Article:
This end-of-year selection for 2022 shines a light on a handful of strongly-written posts that leave lasting impressions. Although we had a great deal of powerful content on the recent elections and so many other urgent topics, this collection steers away from politics and daily current events in general (well, mostly), and addresses broader themes.
I am supremely grateful for all the writers who keep this platform humming with ideas and perspectives, stories and testimonies, pictures and poetry and who are collectively telling the complex story of Israel and the region, and Jewish life and thought.
Do check out and enjoy these pieces that rocked my world. I’d love to have your feedback and see the posts you recommend in the comments section.
It wasn’t too long ago that people could simply get lost forever – not “lost” in the euphemistic sense of dying, but lost like a coin or a sock or a pet parrot that flew out the window. Or like a child in a busy seaport. This post tells a (very Jewish) story that starts with that kind of loss and changes a family’s course for generations to come.
The incredible story of a Jewish family’s journey from Europe to South Africa, a mother who never gave up on her child, and the 7-year-olds who are his descendants
If you take your humor black with a shot of love, read this post where the reenactment by adult siblings of their childhood rivalries and petty jealousies helps ward off angst over a parent’s mortality.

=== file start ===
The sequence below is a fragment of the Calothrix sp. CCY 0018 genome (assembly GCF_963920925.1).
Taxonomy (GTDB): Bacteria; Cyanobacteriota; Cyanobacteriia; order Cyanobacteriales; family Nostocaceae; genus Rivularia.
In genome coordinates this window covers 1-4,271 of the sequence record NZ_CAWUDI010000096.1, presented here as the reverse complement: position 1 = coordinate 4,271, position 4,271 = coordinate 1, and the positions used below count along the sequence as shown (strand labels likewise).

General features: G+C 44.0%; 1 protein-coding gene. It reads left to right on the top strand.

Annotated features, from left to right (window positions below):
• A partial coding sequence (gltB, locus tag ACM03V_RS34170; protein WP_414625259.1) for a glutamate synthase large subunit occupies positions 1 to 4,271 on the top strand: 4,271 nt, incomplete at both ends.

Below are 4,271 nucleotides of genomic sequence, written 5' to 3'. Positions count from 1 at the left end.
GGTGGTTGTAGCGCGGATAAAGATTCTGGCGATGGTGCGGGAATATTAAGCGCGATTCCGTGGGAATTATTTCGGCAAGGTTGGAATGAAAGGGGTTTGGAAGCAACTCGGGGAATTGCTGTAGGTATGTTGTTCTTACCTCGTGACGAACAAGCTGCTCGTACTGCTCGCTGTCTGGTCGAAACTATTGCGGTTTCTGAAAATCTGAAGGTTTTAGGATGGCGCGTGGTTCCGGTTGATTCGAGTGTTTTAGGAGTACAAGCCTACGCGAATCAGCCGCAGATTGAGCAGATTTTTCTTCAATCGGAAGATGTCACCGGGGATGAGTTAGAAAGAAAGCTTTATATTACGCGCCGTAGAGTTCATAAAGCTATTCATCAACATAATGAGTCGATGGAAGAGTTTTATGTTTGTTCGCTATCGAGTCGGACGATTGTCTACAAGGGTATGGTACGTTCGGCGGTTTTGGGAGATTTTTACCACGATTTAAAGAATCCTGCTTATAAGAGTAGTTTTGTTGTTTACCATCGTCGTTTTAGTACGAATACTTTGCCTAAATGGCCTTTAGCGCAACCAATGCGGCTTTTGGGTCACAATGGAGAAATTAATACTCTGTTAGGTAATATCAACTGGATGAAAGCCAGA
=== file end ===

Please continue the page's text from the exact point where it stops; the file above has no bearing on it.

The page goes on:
My mother’s demand that we all decide now what we want to inherit goes against my religion of denial – but I’ll take the pink set
As a committed Orthodox Jew with a wife, children and prominent position as a Jewish educator, Mark Shinar had no reason to upend his life…except for one. And it was big. His post about coming out of the closet as gay (which itself was part of his coming-out process) conveys the nuance and complexity of living with gremlins – and choosing not to.
I’ve done the very best I could to avoid facing what many of my childhood bullies already knew: their vocabulary – gay, fag, homo – was painfully laced with truth
Half a year into the bloodshed unleashed by Russia’s invasion of Ukraine, Alla Borisova-Linetskaya went to St. Petersburg and found a city out of step with the drumbeat of war. The piece she wrote captures the mood – in the streets, cafes, and taxis – of leery Russians in retreat from the news.
A visit to the ‘Paris of Russian provinces’ finds a somber city seemingly averse to the poison of Putin’s propaganda
The acquaintance who shared a video with Ori Golan could not have known it would lead to a profoundly emotional reunion with a beloved teacher from his childhood in Jerusalem. This is the story of a child in crisis rescued by a young woman who preserved her capacity for kindness despite enduring the horrors of the Holocaust.
I was about to switch off the clip after watching the horrific story of a Holocaust survivor from Lodz, Poland, but decided to read the credits
In 2021, Shira Pasternak Be’eri’s husband survived sudden cardiac arrest due to the fast-thinking intervention of deeply compassionate and highly competent strangers. Shira’s post, a year after his near-death, relates how the couple showed their profound gratitude to the ad hoc rescue team, a team that reflects Israel’s human tapestry.